The only reason certain nations, specifically China, are allowed to remain under this status is if they are given a presidential waiver on a yearly basis. China’s human rights violations in recent history have cause many people to protest against presidents granting the waiver, and every year since 1989 Congress has introduced legislation aimed at convincing the president to not sign it (6).

The perceived threat of Chinese takeover is evident in the language and actions of many people, specifically political leaders. Warranted or not, these are products of social dysfunctions, and should be addressed as such. Considering that these two cultures probably realize that they are dealing with people with different value systems, it should not come as a surprise to anyone that there would be some kind of discord. But this is really just a symptom of larger social issues, and not an problem as much in and of itself. The real issue is how this acquisition, which is very likely to take place, will affect life for people on both sides of the Pacific Ocean.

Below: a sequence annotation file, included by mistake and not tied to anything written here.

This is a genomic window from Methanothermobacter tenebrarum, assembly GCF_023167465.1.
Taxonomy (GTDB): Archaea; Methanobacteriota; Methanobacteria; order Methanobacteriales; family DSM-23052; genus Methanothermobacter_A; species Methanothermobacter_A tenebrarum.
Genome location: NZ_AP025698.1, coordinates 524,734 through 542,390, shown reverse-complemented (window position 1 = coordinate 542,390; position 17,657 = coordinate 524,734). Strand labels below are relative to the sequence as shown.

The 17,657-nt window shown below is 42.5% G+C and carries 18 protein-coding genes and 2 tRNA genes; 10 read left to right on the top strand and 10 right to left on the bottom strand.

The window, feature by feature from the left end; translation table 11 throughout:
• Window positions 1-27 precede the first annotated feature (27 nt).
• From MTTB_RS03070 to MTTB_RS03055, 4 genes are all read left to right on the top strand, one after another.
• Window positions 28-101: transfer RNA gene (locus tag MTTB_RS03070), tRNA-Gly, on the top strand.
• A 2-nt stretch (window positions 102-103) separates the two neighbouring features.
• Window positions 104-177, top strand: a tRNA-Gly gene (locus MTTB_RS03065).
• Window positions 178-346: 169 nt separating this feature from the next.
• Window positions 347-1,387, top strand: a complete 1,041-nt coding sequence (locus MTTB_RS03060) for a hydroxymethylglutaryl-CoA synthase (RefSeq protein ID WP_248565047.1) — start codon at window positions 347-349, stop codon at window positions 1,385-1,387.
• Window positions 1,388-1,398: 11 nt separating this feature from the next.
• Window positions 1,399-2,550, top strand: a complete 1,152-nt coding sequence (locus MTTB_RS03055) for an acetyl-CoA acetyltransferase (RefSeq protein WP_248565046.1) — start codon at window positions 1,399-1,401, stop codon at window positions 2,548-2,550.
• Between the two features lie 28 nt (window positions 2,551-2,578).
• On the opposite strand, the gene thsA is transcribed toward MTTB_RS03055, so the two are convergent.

Politicians use their resources inappropriately when they play on the insecurities of people who may or may not be affected by a particular issue. In this particular case, they are only heightening suspicion towards foreigners and using our concerns about oil reserves against us. In the end, the outcome of this entire matter could be swayed by social factors more than by financial ones. Economies are a product of societies, and they are subject to the societies in which they exist. Therefore, they are occasionally subject to the fickle whims of society, not the steady rhythm of economics.